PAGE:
Domino’s on Top of the Fast Food Trio
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Recent financials of Domino’s Pizza (NYSE: DPZ) hint at its ever-growing share in the overall restaurant industry. As it wrapped up FY 2012, the pizza chain proved to have generated surging system-wide sales, with a remarkable 6.2% increase in its overall operating income. Its chronic growth is ascribable to the single-digit increases of its store sales, particularly in the United States, where sales are triggered by the almost doubling number of its stores operating worldwide. The restaurant industry giant currently operates 5,000 stores in over 70 countries around the world. It also helps that these stores are situated in the most strategic locations, where both dine-in and carryout pizza practices are very well adopted.
Camouflaged downside of Dunkin’s snappy growth
Dunkin’ Brands Group (NASDAQ: DNKN), the owner and operator of one of the strongest donut chains in the world, Dunkin’ Donuts, can boast of the 6.1% increase in its revenue and the 52-week 15.3% jump in its adjusted operating income, juiced up by the over 665 new restaurants that it opened in fiscal year 2012. But looking at its financials, it is quite open and shut that there could be an underlying downside. First, its most recent price to earnings ratio of 53.81 indicates that the business is extremely overpriced, and its short term growth that has led to its over-aggrandizement accounts for it. While the price to earnings ratio of its stocks this year is seen to hit a more legit integer of 20.89, the odds of achieving that reasonable value will remain naught unless its stock manages to be at a standstill for two consecutive years.
The condition does not automatically rule out the possibility of Dunkin rewarding shareholders, but taking the business as a buy is still clear as dishwater at the moment. To ensure good returns, investors have yet to see if this newcomer will manage to expand and get the bigger share of the pie in the coming years.
Wrong formula for Yum! Brands
Another component of the quick-service trio, Yum! Brands (NYSE: YUM), is a strong contender. The firm recently reported a full-year 2012 EPS growth of 13%, marking its 11th year of being on easy street. Its strength in the emerging markets is seen to serve the major driving force for its future growth, especially now that China is making a run for being the highest contributor in its international sales with an accounted 50% of its total operating profit in 2012.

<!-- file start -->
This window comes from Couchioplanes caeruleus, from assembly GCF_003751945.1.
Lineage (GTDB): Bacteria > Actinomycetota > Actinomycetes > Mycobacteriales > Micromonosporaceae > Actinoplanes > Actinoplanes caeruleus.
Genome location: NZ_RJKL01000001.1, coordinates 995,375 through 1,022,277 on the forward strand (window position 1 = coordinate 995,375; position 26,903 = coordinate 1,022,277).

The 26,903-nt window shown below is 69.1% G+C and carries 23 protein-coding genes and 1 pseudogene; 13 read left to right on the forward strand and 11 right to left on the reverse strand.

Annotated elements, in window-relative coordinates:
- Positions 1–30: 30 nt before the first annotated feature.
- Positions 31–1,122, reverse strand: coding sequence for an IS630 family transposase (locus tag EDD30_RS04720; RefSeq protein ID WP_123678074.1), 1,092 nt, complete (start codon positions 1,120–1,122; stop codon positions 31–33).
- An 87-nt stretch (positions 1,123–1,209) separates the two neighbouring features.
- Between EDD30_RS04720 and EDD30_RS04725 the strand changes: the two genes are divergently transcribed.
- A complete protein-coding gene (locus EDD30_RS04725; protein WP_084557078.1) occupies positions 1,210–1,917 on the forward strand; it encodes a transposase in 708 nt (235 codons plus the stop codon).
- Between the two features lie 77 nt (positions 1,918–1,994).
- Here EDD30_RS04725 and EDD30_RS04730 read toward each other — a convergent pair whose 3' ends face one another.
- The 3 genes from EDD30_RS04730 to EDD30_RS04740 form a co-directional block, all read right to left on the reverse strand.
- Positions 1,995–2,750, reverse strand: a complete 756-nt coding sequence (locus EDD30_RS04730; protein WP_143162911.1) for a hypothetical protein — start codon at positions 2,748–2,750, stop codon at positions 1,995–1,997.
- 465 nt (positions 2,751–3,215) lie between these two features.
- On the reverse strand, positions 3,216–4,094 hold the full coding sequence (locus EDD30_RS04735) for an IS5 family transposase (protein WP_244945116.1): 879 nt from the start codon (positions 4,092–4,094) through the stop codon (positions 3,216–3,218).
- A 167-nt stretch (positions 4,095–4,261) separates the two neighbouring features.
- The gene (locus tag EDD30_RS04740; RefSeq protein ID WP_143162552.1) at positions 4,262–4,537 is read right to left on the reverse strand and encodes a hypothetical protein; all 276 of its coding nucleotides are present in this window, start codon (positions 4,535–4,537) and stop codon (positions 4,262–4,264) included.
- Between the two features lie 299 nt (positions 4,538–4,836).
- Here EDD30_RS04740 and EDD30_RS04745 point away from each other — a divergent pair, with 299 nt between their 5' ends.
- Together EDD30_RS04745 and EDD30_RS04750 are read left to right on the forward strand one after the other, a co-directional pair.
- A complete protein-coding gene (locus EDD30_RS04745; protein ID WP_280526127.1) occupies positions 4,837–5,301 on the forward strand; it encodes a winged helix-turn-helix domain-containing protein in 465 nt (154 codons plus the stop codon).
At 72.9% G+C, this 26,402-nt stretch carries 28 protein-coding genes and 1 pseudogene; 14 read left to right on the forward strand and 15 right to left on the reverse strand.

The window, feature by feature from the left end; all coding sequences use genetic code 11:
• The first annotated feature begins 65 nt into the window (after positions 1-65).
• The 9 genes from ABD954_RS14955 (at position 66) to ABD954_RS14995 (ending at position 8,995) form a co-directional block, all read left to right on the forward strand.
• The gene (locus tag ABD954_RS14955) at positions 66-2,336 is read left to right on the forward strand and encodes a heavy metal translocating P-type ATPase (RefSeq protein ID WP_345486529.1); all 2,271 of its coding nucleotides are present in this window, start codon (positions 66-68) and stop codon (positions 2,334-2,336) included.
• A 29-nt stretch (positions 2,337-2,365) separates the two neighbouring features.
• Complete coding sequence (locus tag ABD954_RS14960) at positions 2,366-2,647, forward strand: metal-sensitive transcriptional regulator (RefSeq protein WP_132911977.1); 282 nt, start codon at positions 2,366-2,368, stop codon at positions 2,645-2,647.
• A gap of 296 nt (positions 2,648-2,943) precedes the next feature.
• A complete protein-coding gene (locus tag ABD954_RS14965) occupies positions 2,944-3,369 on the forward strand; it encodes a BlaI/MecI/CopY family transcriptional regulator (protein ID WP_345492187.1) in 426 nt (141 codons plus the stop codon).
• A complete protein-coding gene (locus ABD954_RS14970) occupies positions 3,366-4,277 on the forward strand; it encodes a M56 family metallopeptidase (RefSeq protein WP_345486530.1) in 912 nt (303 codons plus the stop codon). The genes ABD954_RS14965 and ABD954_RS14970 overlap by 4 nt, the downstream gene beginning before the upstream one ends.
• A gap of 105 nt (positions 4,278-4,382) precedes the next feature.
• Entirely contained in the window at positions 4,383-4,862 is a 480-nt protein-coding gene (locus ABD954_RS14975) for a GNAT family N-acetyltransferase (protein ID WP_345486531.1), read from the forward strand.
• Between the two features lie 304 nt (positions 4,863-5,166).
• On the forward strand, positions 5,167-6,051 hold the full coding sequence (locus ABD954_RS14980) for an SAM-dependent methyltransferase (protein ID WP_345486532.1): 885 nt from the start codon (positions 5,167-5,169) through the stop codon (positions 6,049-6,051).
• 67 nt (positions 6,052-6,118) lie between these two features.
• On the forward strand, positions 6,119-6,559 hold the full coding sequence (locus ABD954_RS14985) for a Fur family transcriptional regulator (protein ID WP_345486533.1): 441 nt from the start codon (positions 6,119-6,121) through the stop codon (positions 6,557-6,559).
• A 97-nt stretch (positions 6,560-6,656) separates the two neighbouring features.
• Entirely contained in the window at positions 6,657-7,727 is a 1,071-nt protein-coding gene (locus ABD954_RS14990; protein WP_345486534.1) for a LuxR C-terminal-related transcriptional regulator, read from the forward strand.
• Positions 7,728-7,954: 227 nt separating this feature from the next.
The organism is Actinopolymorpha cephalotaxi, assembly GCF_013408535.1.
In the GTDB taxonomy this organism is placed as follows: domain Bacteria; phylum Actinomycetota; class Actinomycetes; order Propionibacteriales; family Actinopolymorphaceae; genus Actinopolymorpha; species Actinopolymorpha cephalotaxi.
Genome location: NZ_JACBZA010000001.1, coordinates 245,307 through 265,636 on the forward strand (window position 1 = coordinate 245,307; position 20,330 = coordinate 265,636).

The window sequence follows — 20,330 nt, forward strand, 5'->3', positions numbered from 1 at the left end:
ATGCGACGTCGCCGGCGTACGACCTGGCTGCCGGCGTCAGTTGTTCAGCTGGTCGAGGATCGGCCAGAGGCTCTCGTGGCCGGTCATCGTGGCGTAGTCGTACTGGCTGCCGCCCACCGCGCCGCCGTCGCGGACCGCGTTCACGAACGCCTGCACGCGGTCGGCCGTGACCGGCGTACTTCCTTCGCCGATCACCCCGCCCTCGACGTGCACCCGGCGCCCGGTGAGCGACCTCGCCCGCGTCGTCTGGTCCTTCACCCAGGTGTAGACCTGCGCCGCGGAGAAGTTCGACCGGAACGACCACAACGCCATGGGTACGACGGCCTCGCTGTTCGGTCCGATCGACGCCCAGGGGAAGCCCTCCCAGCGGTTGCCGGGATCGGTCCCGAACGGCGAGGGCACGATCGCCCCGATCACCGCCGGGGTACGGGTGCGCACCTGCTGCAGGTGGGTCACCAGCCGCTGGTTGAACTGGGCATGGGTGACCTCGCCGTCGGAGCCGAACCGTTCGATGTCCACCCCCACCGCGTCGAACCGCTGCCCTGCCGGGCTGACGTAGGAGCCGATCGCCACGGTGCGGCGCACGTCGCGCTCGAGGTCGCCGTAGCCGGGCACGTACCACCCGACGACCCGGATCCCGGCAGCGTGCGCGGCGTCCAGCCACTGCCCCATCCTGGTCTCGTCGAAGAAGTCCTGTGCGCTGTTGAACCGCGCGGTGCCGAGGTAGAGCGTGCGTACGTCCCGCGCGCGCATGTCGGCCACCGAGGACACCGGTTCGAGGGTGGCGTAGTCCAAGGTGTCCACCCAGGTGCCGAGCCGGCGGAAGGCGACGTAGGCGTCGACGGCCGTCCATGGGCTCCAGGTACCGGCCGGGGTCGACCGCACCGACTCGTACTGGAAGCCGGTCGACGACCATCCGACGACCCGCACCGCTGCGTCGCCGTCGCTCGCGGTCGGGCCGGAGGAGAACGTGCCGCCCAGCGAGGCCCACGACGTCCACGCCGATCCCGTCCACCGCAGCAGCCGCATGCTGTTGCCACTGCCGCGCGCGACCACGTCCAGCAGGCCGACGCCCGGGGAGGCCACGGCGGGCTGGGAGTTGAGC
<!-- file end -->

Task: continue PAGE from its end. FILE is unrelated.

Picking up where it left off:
It is important to note, however, that the US market is declining just as these emerging markets are booming. And it is tongue in cheek, considering that US is where Yum! Brands such as KFC, Pizza Hut and Taco Bell originally took off. The firm’s formula for growth is overhanging, since too much focus on the emerging markets may mean drifting away from the US market, which used to be its steadiest stronghold. It has to maintain the equilibrium between both markets, so in the event that the Chinese and other emerging markets flake out, there will still be the US market to serve as its fallback.
Where rivals fail, Domino’s Pizza gets Ahead
Apparently, both Dunkin’ and Yum! currently show strong fundamentals, but a closer look at the figures reveals more of the downsides that may get in the way of their sustained growth. On the other hand, Domino’s Pizza’s consistent gain of roughly 245% for the past five years, skyrocketing operating cash flow and competitive business model place the firm in a much better position ahead. Especially now that its recent fourth quarter report accounted $0.64 per share net income that was $0.04 per share higher than projections, it is without a doubt that this fast food giant remains seated on top of the competition and guarantees considerable profits to investors.
Jeremiah Feliciano has no position in any stocks mentioned. The Motley Fool has no position in any of the stocks mentioned. Try any of our Foolish newsletter services free for 30 days. We Fools may not all hold the same opinions, but we all believe that considering a diverse range of insights makes us better investors. The Motley Fool has a disclosure policy. Is this post wrong? Click here. Think you can do better? Join us and write your own!